the world. They had even appropriated the name "Thomas Carper" (a US senator from the
state of Delaware) for the president of St. Regis. And the ministerial recognition of many of
the "universities" whose names the Randocks printed on diplomas was functionally
equivalent to that of the legitimate University of Liberia.

Richard Novak, the Randocks, and five other defendants were indicted in October 2005 on a
mix of criminal charges that included mail and wire fraud, money laundering, and bribery of
foreign officials. Kenneth Pearson, the St. Regis Web master, was indicted on additional
child pornography charges a few months later: the St. Regis servers also held thousands of
pornographic images. All eight defendants chose to plead guilty, the last in April 2008,
rather than face a jury trial.

Degree-granting authority does not guarantee academic legitimacy. Was St. Regis a
legitimate university? Of course not. No classes were taught and none of the Randocks'
employees who fabricated transcripts and diplomas for customers had finished high school.
The fact that the Randocks had purchased "accreditation" from the same officials who would
issue recognition to genuine Liberian universities cannot change this.

But did their Liberian recognition actually invest them with the legal authority to award
degrees? Again, the answer is no, since the Randocks sold degrees from Washington state
and Idaho (rather than Liberia) and had never been licensed by either Washington or Idaho.
The situation would have become more complicated if St. Regis had relocated its servers and
administrative infrastructure to Liberia or Ghana. It still would have been a diploma mill, but
it might have been able to operate in compliance with Liberian law.

We have a problem of similar shape in the United States, where degree-granting authority
stems from individual states with varying standards. For example, Alabama's Department of
Postsecondary Education sometimes issues private school operating licenses without
adequate attention to the practices of those schools. One organization with such a license
claimed "accreditation" from an accreditation mill run by the school's owner; his
accreditation mill also issued credentials to bogus medical schools. A few years before
obtaining an Alabama license, he had partnered with the Randocks' organization so that his
clients would receive diplomas from his school and also from St. Regis.

Possession of degree-granting authority issued by an appropriate government agency is a
necessary, but not sufficient, condition for a school to be legitimate. Any international
agreement that governs recognition of academic degrees across borders must be robust to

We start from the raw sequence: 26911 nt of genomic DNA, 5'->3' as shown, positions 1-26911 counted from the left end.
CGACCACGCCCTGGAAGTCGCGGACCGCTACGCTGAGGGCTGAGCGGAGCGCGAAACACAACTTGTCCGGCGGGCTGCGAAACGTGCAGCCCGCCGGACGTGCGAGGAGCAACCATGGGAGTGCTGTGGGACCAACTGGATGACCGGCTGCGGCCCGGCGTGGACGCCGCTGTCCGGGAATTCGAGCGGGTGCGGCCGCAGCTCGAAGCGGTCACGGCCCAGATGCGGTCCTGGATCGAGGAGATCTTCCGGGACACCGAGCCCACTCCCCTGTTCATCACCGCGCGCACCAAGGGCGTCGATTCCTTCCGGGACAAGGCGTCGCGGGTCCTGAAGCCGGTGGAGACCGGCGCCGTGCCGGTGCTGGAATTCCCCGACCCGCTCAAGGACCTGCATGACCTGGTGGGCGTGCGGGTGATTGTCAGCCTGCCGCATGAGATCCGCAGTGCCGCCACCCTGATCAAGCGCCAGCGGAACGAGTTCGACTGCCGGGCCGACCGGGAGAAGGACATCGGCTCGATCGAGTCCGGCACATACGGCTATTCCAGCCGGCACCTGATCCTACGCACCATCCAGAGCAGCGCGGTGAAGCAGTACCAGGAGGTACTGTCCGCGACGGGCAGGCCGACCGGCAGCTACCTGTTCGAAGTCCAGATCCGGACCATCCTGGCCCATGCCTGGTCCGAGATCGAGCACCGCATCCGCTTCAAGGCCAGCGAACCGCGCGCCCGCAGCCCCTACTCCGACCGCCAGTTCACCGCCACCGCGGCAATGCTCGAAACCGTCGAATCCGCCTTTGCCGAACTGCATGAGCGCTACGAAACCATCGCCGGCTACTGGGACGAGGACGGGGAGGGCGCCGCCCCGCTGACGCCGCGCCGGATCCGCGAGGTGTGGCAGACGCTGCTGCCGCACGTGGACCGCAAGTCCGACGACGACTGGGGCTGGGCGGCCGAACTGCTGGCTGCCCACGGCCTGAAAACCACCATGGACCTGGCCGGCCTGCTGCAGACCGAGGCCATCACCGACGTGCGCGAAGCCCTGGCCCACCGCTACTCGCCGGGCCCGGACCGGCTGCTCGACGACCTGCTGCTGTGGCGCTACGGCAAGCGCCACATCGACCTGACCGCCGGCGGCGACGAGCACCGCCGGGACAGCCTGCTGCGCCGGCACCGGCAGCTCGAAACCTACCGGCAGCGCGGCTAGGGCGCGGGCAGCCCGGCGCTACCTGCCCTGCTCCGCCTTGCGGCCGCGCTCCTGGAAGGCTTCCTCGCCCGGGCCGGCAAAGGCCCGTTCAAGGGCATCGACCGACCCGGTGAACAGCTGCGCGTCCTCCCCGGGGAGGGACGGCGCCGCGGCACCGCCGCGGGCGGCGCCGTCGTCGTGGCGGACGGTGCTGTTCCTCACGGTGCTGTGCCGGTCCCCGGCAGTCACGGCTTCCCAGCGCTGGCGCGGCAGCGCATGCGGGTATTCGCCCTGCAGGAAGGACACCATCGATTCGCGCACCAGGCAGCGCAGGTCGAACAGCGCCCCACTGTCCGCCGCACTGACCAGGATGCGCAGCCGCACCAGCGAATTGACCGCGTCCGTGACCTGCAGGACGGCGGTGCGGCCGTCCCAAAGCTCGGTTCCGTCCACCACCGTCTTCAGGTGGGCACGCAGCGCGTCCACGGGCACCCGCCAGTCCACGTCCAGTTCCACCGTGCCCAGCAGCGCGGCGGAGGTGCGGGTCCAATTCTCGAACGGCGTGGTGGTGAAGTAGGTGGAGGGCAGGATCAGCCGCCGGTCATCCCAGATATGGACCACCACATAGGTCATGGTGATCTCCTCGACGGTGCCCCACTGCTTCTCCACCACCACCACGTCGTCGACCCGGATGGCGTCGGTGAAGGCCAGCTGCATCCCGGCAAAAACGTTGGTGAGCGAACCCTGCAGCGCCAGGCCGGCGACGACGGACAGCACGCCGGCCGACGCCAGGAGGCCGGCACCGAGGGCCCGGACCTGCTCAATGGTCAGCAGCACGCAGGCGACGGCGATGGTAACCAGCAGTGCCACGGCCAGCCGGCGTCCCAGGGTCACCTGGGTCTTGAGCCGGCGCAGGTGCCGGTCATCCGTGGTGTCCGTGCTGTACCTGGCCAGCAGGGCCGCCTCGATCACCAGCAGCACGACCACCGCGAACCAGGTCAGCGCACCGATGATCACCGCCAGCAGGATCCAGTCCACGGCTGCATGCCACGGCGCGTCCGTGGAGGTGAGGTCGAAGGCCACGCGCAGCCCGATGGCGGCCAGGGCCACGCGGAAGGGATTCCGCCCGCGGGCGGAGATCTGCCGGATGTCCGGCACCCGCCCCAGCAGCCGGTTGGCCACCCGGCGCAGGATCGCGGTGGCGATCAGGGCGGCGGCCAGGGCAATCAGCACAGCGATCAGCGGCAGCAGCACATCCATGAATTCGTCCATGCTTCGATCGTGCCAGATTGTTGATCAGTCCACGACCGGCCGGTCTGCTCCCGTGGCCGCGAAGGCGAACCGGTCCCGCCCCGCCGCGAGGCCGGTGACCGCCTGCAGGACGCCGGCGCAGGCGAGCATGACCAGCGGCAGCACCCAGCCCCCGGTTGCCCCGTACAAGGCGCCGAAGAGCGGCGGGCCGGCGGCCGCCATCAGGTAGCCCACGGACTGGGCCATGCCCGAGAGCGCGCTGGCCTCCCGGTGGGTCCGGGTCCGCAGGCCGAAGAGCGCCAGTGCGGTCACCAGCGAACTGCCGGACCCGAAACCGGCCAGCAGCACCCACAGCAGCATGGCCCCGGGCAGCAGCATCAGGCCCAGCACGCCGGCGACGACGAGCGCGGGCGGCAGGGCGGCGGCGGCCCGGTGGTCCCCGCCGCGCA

problems arising from the distinction between legitimacy and legal compliance.

This is not a simple, static issue. The changing circumstances that can threaten to destabilize
countries such as Chad and the Central African Republic make their governments targets for
the operators of diploma mills. And the pressing need for increased higher education
capacity in the developing world creates a market that is hugely attractive to diploma mills. It
will be the task of the international higher education community to develop the vetting and
database tools necessary to address this.

                                                                      [Online] Available:

This article speaks for itself. I need not elaborate any further. I am sure all of you here can
tell stories similar to the St Regis one narrated above. We really need to be on the lookout.
Africa is really vulnerable to this type of fraud, and in our case, any little success in such an
enterprise can have unimaginable disastrous consequences. Imagine the consequences of a
child in an African rural community being treated for complicated severe cerebral malaria by
a doctor with a St. Regis qualification.


Mr. Chairman, ladies and gentlemen. At this juncture I will not like to make any hard and fast
recommendations. I have raised several issues and made some recommendations within the
context of my address. I have touched on areas that would be further discussed in subsequent
sessions. I would rather prefer that the conference critically examines the issues that I have
raised and the few recommendations I have made, and take them into consideration during
deliberations to come out with a composite document that will contain the requisite
recommendations that can be regarded as representing the collective opinions of all
participants. *(Comment on the football team picture).

Thank you for listening.